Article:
The opening up of Eastern Europe to the rest of the world in the early 1990s brought about tremendous benefits. The inflow of capital and innovation has led to better institutions, better economic management, and higher efficiency. On the flip side, it has also led to sizable and persistent outflow of people.
For a man who declared on his arrival at the IMF “I do not blog,” Olivier Blanchard, our soon-to-be former Chief Economist, is one hell of a blogger.
Prolific and popular. A demi-god: half economist, half artist. Blanchard writes the way he thinks: sharp, frank, and intellectual, while pushing against the edges of his métier with the creativity and honesty of a singular economist.
Central, Eastern, and South-Eastern Europe: Safeguarding the Recovery as the Global Liquidity Tide Recedes
(Version in Türk)
Growth is gathering momentum in most of Central, Eastern, and South-Eastern Europe (CESEE) in the wake of the recovery in the euro area. Excluding the largest economies—Russia and Turkey—the IMF’s latest Regional Economic Issues report projects the region to grow 2.3 percent in 2014, almost twice last year’s pace. This is certainly good news.
There are a trillion reasons to care about who owns emerging market debt. That’s how much money global investors have poured into in these government bonds in recent years —$1 trillion. Who owns it, for how long and why it changes over time can shed light on the risks; a sudden reversal of money flowing out of a country can hurt. Shifts in the investor base also can have implications for a government’s borrowing costs.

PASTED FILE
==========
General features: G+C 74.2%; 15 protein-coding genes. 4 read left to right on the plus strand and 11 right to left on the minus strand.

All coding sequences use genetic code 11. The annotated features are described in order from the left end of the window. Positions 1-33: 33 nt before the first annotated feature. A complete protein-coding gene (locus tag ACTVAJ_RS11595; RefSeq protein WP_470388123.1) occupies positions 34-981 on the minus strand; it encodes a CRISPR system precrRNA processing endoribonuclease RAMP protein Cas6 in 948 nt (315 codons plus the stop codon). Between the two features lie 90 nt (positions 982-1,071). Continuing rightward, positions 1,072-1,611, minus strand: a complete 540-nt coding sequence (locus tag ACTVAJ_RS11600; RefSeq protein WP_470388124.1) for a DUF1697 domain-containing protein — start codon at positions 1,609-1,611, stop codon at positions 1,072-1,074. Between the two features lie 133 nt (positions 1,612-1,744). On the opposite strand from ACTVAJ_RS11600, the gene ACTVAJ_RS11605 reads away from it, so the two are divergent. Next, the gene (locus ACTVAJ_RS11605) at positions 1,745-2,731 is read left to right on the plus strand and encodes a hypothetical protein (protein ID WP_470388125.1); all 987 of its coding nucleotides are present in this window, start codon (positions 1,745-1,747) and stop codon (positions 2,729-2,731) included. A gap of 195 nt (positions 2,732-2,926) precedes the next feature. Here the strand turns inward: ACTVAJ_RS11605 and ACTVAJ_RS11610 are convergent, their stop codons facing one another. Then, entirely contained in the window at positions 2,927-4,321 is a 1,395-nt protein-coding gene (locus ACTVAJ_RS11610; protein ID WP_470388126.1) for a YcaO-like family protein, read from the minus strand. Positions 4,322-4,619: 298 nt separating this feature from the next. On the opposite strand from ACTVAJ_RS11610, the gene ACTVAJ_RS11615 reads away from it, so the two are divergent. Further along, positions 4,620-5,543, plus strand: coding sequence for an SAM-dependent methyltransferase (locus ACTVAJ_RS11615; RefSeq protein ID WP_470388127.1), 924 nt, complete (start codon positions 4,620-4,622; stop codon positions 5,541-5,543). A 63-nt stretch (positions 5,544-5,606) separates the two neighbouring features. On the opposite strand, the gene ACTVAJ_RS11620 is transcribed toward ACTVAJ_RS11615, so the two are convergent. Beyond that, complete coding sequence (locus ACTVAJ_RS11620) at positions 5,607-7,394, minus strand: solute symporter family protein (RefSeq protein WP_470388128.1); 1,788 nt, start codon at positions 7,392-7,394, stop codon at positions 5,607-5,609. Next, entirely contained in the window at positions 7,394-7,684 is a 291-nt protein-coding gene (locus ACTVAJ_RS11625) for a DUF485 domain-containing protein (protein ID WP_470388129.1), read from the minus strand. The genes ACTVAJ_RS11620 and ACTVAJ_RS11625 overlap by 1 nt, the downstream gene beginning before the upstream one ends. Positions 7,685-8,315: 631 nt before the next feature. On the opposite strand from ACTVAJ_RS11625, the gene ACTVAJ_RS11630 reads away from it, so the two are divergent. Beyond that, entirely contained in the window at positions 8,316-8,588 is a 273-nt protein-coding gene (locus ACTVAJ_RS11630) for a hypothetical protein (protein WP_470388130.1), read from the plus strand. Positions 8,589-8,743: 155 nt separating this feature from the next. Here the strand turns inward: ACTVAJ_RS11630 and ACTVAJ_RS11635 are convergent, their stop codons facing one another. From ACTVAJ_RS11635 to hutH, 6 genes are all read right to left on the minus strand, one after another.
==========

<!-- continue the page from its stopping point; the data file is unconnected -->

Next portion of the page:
What investors do next is a big question for emerging markets, and our new analysis takes some of the guesswork out of who owns your debt. The more you know your investors, the better you understand the potential risks and how to deal with them.
Latvia’s economy has attracted international attention out of all proportion to its size. Many observers know that Latvia returned to strong economic growth after a severe downturn in 2008 and 2009 and a tough austerity program. In late 2012, Latvia even repaid the IMF in full, several years early. But the international consensus ends there. Critics of Latvia’s economic strategy point to continuing high rates of unemployment and poverty; advocates point to the benefits of frontloading spending cuts and tax increases to lay the foundations for recovery.
Central, Eastern, and Southeastern Europe has been through a lot. In two short decades, the region moved from a communist planned system to a market economy, and living standards have converged towards those in the West. It has also weathered major crises: first the break-up of the old Soviet system in the early 1990s, then the Russian financial crisis in 1998, and finally the recent global economic crisis. How did these countries do it? From the Baltic to the Balkans, the region’s resilience and flexibility are the result of hard work and adaptability. But more than anything, it is the strong institutions built over the last two decades that have enhanced the region’s ability to deal with the momentous challenges of the past, the present—and those to come.
The Baltic country of Latvia has gone through the most extreme boom-bust cycle in emerging Europe, and was among the first countries to ask for financial assistance from the international community. Today, it is one of the fastest growing economies in the European Union. Real GDP grew by 5½ percent in 2011, and is now projected to expand by 3½ percent in 2012, a number that possibly will come out even higher. Latvia has also successfully returned to international capital markets.
The three Baltic states—Estonia, Latvia and Lithuania—were among the first victims of the global financial crisis. Although adjustment is still far from complete, a recovery is now underway. It is still too early to judge the success of the Baltic strategy, but it's fair to say that the most dire predictions have not come true.
Following the global economic crisis, Europe's emerging economies will need to find new sources of growth to increase their share of world markets. Marek Belka, head of the IMF's European Department, says growth will need to come from manufacturing and services, rather than, in the past, construction, real estate, and banking. But he argues that Emerging Europe has transformed itself many times before and is quite capable of doing it again.